Russia in no hurry to answer for its Soviet-type bans on Dzhemilev and Yuksel
Two court hearings over appeals lodged against bans imposed since Russia’s annexation of Crimea on people linked with the Crimean Tatar Mejlis, or representative assembly, have been postponed.
The first hearing into an appeal lodged by Nadiya Savchenko’s lawyer Mark Feygin against veteran Crimean Tatar leader Mustafa Dzhemiliev’s ban from his homeland is now due to take place on Feb 12. Unless it is postponed again, and this is not unlikely given the total lack of legitimate grounds for the ban.
The hearing into the appeal by Ismet Yuksel, General Director of the Crimean News Agency [QHA] and adviser to the head of the Mejlis began but was also adjourned because representatives of Russia’s FSB [Security Service] failed to turn up. QHA cites Illarion Vasilyev, human rights lawyer representing Yuksel in the case as saying that the hearing is now due on Jan 26.
Neither Ismet Yuksel nor Mustafa Dzhemiliev can be at the hearings since the 5-year-bans are on entry to Russia, including but not confined to Crimea while under Russian occupation.
As reported, early on Aug 10, 2014, Yuksel was stopped by border guards when returning to Crimea with his family. He was handed notification that he had been banned entry to the Russian Federation until June 2019. Yuksel refused to sign the document passed by the FSB.
Yuksel is a Turkish national but has lived in the Crimea for around 20 years, and as well as acting as adviser to the head of the Mejlis. His family lives there, and he has a home there, and a business, yet is now forced to live in Kyiv.
That ban came after the bans on entering their homeland of Mustafa Dzhemiliev and Refat Chubarov, current head of the Mejlis. It heightened suspicion that the moves were part of the general offensive against the Mejlis which soon afterwards gained pace.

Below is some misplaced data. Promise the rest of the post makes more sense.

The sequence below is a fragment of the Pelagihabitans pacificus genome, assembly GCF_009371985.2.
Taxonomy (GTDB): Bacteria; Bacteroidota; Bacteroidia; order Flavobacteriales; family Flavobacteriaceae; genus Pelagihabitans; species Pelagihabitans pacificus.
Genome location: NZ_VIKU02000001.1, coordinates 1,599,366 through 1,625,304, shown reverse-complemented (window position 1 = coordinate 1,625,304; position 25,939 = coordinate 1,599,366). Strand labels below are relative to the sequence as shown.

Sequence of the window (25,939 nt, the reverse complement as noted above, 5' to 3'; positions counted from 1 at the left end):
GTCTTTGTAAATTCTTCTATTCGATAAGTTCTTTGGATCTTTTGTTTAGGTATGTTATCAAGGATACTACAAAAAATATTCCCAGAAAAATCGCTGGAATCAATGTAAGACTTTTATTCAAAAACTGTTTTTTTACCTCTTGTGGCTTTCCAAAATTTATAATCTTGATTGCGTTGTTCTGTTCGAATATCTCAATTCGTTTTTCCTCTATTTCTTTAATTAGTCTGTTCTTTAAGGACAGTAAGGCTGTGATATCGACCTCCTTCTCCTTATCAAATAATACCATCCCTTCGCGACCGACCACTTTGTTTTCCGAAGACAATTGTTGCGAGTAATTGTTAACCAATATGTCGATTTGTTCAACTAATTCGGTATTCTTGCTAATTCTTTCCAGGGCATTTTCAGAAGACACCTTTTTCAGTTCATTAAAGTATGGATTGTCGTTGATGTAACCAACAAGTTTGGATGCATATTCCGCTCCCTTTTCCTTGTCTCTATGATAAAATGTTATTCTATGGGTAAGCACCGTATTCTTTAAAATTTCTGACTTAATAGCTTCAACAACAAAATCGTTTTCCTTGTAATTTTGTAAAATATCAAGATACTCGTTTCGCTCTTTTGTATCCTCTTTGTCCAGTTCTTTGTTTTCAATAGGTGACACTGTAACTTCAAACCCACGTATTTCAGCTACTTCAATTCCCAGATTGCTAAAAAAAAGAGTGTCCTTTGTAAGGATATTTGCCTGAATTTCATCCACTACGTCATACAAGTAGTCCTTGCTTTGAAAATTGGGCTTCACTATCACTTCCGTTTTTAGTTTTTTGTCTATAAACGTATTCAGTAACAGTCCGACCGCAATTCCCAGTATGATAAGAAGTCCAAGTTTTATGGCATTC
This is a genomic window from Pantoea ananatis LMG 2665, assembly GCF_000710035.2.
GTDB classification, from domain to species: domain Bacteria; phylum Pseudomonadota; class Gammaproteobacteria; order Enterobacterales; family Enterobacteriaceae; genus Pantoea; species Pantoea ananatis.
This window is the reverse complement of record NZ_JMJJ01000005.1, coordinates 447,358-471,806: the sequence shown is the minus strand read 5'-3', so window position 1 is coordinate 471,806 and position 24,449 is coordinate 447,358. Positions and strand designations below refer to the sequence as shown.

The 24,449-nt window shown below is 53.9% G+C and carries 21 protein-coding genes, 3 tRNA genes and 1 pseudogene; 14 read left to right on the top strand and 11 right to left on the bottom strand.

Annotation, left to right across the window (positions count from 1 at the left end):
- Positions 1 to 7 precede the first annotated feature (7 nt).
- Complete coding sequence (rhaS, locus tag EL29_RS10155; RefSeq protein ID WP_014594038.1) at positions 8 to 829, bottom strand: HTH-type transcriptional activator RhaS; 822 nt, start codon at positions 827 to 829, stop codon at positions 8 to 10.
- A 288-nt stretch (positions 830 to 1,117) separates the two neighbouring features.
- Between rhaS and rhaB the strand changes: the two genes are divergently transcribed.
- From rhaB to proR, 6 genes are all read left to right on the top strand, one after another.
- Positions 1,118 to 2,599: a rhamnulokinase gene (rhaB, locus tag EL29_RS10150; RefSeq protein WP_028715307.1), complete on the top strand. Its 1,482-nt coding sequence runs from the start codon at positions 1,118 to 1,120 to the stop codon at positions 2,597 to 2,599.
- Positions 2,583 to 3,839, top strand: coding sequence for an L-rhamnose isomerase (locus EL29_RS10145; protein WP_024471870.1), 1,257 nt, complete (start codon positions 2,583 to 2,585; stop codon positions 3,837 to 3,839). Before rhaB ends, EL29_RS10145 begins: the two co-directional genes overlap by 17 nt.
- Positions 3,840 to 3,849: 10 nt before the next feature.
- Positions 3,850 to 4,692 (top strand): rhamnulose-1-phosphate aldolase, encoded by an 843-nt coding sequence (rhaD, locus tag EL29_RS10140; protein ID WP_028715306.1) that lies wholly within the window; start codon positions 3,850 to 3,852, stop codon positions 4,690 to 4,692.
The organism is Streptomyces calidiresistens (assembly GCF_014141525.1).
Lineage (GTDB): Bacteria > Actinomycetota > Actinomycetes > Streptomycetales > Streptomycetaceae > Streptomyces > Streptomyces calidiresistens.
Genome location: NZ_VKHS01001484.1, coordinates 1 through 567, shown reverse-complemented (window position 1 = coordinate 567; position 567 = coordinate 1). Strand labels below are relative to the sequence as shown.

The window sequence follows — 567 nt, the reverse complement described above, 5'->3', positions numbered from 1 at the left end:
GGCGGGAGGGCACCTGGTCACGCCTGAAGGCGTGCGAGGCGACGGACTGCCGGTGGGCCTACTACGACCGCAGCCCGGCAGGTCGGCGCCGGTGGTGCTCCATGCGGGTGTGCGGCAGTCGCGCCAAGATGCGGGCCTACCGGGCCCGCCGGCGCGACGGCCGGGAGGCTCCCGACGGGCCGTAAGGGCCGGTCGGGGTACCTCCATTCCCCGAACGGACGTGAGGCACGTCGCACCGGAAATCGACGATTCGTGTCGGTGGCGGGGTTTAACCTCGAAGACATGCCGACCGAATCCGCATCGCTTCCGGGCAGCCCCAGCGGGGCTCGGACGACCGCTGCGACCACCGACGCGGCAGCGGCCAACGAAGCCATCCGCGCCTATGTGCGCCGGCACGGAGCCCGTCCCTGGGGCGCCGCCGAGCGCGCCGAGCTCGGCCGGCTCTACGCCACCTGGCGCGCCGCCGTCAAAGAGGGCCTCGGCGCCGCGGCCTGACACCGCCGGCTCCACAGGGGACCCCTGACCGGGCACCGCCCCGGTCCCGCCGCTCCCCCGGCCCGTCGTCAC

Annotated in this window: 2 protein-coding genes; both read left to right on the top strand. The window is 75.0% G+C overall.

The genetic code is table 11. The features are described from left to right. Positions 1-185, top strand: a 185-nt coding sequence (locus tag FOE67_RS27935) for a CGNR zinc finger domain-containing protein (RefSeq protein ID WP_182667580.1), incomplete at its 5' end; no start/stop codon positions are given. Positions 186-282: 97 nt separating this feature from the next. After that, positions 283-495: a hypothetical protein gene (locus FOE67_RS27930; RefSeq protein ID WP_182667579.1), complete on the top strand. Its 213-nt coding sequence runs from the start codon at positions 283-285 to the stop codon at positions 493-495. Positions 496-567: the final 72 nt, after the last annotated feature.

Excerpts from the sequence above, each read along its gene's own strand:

Mustafa Dzhemiliev was just 6 months old in May 1944 when the entire Crimean Tatar People were deported from their native Crimea. He spent 15 years in Soviet labour camps for his defence of Crimean Tatar rights, and has won renown and respect both in Ukraine and abroad for his unwavering commitment to human rights and democracy.
On April 22, less than a month before the seventieth anniversary of the Deportation, he was handed a piece of paper informing him that he was banned from his homeland for 5 years. There were initially denials at the highest level in Russia, but the ban was shortly used to stop Mustafa Dzhemiliev entering Crimea, and remains in force.
The Mejlis, and especially Mustafa Dzhemiliev, had never concealed their rejection of Russian rule, and the latter, under former KGB officer Vladimir Putin, turned to old Soviet tactics against those it clearly views as ‘dissident’ or even enemy elements.